I think the secret is that I came from the restaurant business. And the restaurant business is service business. In all the restaurants I have been working in, good and bad, service is number one. So we treat all the customers who come here with open arms. And this is what I felt many times, when I came to a bike shop and I didn’t know exactly which part I needed, then I was the stupid guy. But hey, I come to your shop, I want to spend money, so why can’t you behave and be nice? Why should you be like “Ah, you don’t know that?” Just help me, man.
So this, I think, is the big difference we made here, everybody is welcome. Most of the people is your mom and dad and kids, and everybody, and then you have the professionals, some bike messengers. But I think the social part is a big thing, to treat everybody the same, you know?
How do you see the evolution of cycling here in Stockholm and in Sweden in recent years and especially since you opened the shop. What kind of people do you see coming? Do they change from year to year and is it growing or not? How do you feel everything looks like?
I think the bike community in Sweden increased every year, because more people see it’s the fastest way to get around in Stockholm, with all the traffic jams and everything. And also you get the exercise of biking. This is what I like. You don’t think that you exercise, but you do it. I think that in just 10 years it increased really much. Before I opened the shop, I counted in Stockholm there were around 40, 48 workshops that worked on bikes. But I read there were 120.000 people that bike every year. And then, I counted that the total was 48 workshops, and you see, it’s going to increase, so of course, there’s a market for it.
But also the city could do much more than they have done to get even more people to bike. Especially because most people start to bike in March and then 90% of the people, 80% quit maybe in September, October, when it gets cold. So the city could do more for the bikers to commute all year around. Especially this winter was a good example, when everything crashed. We had the first snow, 30 centimeters, you couldn’t bike, it was impossible. But if you look at countries that have a bigger cycling culture like Denmark and the Netherlands, of course, the bikes lanes are exactly the same priority as the car streets, you know?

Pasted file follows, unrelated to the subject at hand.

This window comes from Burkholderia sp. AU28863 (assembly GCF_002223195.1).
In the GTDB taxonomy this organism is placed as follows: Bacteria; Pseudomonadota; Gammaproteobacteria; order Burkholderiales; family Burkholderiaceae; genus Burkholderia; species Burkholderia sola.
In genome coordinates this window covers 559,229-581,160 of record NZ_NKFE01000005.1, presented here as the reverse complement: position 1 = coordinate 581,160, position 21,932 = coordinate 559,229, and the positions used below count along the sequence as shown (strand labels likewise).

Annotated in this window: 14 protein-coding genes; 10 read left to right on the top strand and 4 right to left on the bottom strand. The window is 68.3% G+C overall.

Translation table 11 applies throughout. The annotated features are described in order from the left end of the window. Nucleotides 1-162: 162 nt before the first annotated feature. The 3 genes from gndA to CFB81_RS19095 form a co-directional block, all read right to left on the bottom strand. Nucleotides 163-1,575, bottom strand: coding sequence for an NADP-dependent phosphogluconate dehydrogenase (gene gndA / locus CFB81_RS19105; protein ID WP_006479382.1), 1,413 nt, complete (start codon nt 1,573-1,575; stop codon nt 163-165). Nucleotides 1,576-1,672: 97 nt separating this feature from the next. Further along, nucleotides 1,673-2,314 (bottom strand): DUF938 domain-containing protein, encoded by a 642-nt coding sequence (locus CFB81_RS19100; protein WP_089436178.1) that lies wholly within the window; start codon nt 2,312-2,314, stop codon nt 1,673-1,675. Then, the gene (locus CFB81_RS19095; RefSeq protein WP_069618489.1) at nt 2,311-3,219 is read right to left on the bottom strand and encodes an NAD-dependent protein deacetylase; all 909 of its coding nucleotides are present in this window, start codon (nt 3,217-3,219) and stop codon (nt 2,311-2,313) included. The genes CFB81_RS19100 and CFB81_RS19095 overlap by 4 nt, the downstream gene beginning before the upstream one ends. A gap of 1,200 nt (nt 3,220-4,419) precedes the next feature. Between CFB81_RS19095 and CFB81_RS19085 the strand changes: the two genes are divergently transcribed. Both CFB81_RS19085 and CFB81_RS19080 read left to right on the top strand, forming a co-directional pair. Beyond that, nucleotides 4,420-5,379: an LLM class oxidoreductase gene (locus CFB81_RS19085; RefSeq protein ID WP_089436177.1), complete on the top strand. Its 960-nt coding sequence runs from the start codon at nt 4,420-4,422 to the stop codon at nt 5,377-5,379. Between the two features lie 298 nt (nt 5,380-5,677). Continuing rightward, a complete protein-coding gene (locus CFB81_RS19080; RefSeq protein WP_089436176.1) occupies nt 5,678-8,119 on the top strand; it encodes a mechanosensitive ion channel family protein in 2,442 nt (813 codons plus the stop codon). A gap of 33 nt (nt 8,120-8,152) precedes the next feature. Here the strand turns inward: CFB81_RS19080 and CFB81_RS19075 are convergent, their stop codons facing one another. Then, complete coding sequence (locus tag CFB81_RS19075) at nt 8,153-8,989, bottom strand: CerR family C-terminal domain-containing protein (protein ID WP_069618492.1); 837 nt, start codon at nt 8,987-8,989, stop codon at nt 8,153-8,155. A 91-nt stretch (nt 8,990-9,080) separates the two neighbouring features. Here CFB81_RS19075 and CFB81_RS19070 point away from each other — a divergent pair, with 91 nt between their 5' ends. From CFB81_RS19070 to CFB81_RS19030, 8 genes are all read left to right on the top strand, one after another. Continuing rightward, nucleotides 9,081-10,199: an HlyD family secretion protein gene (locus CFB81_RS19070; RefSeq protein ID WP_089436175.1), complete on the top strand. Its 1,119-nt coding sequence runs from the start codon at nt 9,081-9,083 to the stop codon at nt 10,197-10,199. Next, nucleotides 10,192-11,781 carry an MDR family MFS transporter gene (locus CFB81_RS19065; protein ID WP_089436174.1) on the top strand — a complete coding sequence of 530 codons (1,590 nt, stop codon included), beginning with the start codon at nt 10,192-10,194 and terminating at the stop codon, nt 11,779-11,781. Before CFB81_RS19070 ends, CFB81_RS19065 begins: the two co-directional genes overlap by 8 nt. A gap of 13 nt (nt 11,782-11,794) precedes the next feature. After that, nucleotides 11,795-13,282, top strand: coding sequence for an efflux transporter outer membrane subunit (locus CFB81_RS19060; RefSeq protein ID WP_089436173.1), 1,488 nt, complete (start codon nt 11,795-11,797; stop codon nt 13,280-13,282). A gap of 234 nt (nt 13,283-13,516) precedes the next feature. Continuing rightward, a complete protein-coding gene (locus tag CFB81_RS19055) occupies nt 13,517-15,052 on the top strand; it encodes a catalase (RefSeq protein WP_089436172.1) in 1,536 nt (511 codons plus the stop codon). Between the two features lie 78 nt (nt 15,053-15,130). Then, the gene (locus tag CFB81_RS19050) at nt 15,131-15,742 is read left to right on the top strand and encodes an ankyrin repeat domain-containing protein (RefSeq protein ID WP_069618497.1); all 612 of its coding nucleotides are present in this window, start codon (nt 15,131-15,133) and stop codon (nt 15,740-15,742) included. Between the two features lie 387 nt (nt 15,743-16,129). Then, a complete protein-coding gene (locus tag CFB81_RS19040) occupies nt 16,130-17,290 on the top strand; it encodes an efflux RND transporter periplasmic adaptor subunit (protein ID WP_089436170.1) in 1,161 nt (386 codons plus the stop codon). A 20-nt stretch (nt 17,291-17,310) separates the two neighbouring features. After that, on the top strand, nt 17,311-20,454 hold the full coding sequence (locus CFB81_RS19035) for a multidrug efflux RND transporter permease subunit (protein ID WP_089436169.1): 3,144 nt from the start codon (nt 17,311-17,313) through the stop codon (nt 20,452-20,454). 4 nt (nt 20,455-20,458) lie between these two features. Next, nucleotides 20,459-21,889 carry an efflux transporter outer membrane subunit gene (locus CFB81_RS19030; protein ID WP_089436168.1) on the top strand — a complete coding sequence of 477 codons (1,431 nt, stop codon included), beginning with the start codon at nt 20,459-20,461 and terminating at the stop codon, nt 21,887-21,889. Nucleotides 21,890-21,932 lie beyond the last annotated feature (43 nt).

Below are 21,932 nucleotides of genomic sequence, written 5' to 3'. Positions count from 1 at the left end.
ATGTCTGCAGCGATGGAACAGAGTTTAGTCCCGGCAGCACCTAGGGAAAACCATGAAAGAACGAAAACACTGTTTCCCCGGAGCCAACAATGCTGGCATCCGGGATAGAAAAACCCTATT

And even in Finland they keep biking in winter and they have a lot more snow than here. It has to be said that in Stockholm, okay, we had a few days of heavy snow, but it was just for a few days and most of the winter is pretty dry.
Exactly, but still, when the snow comes everything crashes. And this is what makes me a bit confused, especially when we are a Northern country like this and half of the year is dark and cold and icy.
I don’t think it’s really the weather, because people here are used to this kind of weather. They have the proper clothes, you see them outside all the time, no matter if it’s raining or snowing. So, it’s not the weather per se. It’s just the lack of proper infrastructure maintenance.
Yeah, exactly. It’s the infrastructure for biking. And now we see small electrical vehicles, cake bikes, electric bikes, that’s just going to increase. In five years time, we’re gonna see a lot more small small, electrical vehicles.
This was my next question: how do you see the evolution of the e-bikes now? How do you think they will change the landscape?
I hope it’s gonna get more politicians’ eyes on this. Like, okay, we need to have a supplement for the car roads or should we make some car roads just for these vehicles? Because in the end, I think micro transportation is the best way for nature and for the society. Most of the time when you look in a traffic queue today with many cars, you see maybe one person in each car. And you see this big queue. The car is not the best [means of] transportation, especially in a big city.